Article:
(2.) An offence, the General Clauses Act, S.3(38), tells us is "any act or omission made punishable by any law for the time being in force." And what Art.20(1) of the Constitution says is:
"20. (1) No person shall be convicted of any offence except for violation of a law in force at the time of the commission of the act charged as an offence, nor be subjected to a penalty greater than that which might have been inflicted under the law in force at the time of the commission of the offence."
The question then is: did the petitioner commit an act we are using the word "act" to include also an omission made punishable by S.74 of the Act read with R.26 of the Rules after these provisions came into force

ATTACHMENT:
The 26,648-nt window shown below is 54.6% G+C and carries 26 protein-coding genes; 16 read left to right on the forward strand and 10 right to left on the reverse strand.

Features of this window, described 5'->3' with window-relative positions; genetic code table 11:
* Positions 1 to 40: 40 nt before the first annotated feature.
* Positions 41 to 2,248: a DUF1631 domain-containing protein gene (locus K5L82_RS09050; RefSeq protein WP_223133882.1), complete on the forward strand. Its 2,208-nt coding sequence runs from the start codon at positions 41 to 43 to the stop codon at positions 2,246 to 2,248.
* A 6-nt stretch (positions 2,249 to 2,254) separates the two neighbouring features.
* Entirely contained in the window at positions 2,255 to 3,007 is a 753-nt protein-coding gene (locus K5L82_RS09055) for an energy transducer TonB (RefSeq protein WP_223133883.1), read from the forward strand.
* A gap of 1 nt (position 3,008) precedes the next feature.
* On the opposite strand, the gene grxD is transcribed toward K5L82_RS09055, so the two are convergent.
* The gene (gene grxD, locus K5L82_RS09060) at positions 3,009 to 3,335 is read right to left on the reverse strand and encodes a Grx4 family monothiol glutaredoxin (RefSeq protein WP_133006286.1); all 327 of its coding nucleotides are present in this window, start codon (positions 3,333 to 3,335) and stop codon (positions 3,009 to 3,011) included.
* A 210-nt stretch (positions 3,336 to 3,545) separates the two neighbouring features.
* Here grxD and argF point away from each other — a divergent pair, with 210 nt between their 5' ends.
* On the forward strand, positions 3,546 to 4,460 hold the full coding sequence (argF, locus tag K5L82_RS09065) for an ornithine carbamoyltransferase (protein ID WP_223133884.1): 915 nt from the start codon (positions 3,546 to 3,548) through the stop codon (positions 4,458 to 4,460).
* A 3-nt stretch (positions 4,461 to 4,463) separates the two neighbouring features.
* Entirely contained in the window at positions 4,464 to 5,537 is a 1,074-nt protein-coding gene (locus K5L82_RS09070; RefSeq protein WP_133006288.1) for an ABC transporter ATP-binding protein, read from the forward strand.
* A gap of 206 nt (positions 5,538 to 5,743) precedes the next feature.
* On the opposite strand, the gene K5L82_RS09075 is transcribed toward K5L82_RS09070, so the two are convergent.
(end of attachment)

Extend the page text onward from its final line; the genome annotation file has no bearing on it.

(3.) The prosecution in Paul v. Karthiyani, 1967 KLT 27 was not for wilful omission to pay tax but for wilful prevention of distraint which also is an offence under R.26 of the Rules read with S.74 of the Act The prevention in that case was after both the section and the rule had come into force although the arrears of tax had accrued due earlier under the provisions of the Travancore - Cochin Panchayats Act. Hence no question of the application of Art.20(1) of the Constitution arose in that case the act charged as an offence was committed after the law which made it an offence had come into force. But the defence was nevertheless taken, and, in passing, their Lordships observed "the gravamen of the offence charged against the accused is the continued default in payment of the tax leading to distraint proceedings and the impracticability of distraint and / or wilfully preventing such distraint." The rejection of the defence was however based on the definite finding that the wilful prevention of the distraint took place long after the provisions of law making such prevention an offence came into force.;